doi:10.1038/nindia.2017.42 Published online 27 March 2017
Researchers have identified a drug target that could be exploited to develop new therapies for treating the parasitic disease, visceral leishmaniasis, in the Indian subcontinent1.
Commonly known as Kala-azar, visceral leishmaniasis is caused by Leishmania donovani, a parasite which is transmitted to humans through sandfly bites. Miltefosine is an orally administered drug that kills this parasite by increasing the levels of an enzyme known as methionine aminopepditase 2 (MAP2). However, roles of MAP2 in parasites’ death remain largely unknown.
To investigate the roles of MAP2, scientists led by Vikash Kumar Dubey, from Indian Institute of Technology Guhawati, Assam examined the biochemical effect of TNP-470, a well-known MAP2 inhibitor, on the miltefosine-induced controlled death of Leishmania parasites.
Although a combination of miltefosine and TNP-470 stopped the activity of specific killer enzymes, they increased the parasites’ death.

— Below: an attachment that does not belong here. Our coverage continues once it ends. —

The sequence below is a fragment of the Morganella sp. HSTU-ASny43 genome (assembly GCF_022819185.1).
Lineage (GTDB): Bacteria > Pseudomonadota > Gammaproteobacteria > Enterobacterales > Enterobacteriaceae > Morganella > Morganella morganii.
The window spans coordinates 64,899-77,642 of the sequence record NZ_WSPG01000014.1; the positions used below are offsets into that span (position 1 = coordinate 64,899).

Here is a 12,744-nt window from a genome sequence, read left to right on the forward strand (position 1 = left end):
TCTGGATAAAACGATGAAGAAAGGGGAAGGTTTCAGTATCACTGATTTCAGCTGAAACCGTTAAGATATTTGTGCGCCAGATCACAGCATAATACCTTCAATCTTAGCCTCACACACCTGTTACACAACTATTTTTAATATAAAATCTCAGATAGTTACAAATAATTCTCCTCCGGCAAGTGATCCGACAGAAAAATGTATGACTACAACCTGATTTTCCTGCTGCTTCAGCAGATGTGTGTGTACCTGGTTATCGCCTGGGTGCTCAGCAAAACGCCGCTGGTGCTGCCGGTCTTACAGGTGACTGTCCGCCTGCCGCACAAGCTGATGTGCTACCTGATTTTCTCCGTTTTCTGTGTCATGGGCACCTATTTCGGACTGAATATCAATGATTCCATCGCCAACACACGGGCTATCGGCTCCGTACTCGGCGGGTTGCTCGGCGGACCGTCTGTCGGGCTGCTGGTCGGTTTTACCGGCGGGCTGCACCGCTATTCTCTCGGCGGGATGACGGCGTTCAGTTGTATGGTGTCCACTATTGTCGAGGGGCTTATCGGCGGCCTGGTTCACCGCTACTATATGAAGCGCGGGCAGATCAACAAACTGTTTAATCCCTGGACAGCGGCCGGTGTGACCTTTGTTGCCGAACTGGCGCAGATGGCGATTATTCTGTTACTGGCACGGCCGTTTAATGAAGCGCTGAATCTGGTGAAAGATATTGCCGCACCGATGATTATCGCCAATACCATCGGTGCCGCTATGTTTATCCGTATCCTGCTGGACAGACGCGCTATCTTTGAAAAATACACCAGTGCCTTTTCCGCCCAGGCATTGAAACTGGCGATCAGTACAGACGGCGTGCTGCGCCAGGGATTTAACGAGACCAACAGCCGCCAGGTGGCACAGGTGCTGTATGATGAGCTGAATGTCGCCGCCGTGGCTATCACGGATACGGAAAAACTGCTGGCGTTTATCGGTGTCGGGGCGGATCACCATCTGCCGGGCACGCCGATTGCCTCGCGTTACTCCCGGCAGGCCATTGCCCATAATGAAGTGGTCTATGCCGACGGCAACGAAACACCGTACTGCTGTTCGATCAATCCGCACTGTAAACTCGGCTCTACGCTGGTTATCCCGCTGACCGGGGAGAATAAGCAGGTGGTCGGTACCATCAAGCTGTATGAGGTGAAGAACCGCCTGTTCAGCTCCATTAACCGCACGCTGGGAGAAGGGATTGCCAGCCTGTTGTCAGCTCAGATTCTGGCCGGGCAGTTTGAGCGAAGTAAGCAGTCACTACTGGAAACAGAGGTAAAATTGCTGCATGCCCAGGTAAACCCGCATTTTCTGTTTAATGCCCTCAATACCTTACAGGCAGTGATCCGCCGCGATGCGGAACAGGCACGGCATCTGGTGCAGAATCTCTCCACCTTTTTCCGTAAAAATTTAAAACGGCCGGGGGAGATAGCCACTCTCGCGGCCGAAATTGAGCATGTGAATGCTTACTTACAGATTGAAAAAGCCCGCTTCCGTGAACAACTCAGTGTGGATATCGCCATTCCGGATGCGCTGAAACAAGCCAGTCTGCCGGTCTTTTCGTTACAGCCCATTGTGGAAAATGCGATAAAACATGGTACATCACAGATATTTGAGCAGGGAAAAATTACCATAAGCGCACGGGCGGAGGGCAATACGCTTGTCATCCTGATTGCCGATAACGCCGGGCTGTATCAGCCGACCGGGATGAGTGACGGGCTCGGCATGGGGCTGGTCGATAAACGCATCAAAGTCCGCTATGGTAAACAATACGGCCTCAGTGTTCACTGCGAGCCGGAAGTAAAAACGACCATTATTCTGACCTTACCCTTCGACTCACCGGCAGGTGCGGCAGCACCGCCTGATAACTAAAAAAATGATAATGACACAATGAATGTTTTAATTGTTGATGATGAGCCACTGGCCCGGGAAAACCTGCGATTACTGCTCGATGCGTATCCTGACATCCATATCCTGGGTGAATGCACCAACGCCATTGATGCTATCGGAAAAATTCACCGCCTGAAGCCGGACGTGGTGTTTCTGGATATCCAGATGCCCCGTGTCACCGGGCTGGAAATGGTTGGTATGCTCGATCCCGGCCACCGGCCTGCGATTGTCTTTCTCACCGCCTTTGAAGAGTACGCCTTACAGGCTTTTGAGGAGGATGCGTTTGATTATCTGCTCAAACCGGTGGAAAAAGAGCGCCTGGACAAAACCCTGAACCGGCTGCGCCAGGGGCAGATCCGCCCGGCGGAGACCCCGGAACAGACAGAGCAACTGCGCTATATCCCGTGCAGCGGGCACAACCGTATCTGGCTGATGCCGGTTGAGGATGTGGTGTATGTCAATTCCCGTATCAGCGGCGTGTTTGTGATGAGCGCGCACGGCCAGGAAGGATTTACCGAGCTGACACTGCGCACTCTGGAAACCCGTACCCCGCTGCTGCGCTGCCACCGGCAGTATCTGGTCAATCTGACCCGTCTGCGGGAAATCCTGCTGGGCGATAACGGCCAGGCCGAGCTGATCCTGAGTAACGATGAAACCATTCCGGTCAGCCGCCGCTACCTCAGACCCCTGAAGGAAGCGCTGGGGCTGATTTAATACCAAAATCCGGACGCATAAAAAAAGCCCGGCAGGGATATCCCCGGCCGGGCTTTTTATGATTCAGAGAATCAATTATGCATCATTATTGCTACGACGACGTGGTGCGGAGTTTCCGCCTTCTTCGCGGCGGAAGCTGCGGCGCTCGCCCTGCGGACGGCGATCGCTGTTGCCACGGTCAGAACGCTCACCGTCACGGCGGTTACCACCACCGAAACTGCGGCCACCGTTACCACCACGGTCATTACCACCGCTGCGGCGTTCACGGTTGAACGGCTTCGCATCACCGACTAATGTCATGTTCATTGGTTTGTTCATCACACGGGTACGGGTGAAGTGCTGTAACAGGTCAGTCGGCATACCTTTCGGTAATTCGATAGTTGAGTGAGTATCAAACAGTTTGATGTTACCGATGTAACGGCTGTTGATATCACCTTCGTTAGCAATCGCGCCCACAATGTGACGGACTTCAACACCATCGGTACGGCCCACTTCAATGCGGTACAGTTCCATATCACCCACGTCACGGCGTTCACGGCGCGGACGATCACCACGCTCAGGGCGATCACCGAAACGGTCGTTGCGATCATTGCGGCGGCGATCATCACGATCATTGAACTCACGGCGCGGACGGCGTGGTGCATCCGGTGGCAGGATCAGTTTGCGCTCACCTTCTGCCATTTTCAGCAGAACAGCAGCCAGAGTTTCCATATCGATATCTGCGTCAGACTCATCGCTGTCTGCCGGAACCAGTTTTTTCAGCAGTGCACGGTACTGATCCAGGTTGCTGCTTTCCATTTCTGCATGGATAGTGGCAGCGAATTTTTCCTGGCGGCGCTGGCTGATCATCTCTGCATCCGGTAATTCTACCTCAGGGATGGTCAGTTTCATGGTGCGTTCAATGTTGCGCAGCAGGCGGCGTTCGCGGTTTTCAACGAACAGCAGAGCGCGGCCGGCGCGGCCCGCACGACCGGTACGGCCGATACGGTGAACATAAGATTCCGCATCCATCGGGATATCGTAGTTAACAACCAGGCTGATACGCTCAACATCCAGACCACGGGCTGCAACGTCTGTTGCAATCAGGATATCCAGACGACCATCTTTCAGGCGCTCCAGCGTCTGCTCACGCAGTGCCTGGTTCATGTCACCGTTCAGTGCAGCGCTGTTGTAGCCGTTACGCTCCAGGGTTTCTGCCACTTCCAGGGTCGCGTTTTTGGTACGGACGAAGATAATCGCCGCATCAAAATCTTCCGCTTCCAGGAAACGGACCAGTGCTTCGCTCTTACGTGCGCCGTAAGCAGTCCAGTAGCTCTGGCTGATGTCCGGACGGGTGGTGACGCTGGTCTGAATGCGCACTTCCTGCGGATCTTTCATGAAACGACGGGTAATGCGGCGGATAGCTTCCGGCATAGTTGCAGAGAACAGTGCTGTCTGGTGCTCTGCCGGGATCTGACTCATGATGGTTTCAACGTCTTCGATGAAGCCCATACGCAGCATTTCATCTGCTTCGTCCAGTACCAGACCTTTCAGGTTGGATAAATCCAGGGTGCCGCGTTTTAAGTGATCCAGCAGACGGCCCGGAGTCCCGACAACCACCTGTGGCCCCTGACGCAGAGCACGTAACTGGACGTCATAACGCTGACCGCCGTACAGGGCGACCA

TNP-470 prevented miltefosine-induced membrane damage and DNA fragmentation by blocking the activity of MAP2. Since membrane damage and DNA fragmentation are signs of controlled cell death, these results suggest that MAP2, when not inhibited, could play vital roles in causing controlled death of the parasites.
These biochemical pathways and molecules, particularly MAP2 are very significant targets for developing novel drugs for visceral leishmaniasis.
“As Leishmania parasites constantly develop resistance to existing drugs, MAP2 inhibitor is a promising candidate to be used in combination with other drugs to kill drug-resistant parasites”, says lead author Ritesh Kumar from the IIT Guwahati, Assam.
1. Kumar, R. et al. Methionine aminopeptidase 2 is a key regulator of apoptotic like cell death in Leishmania donovani. Sci. Rep. 7, 95 (2017)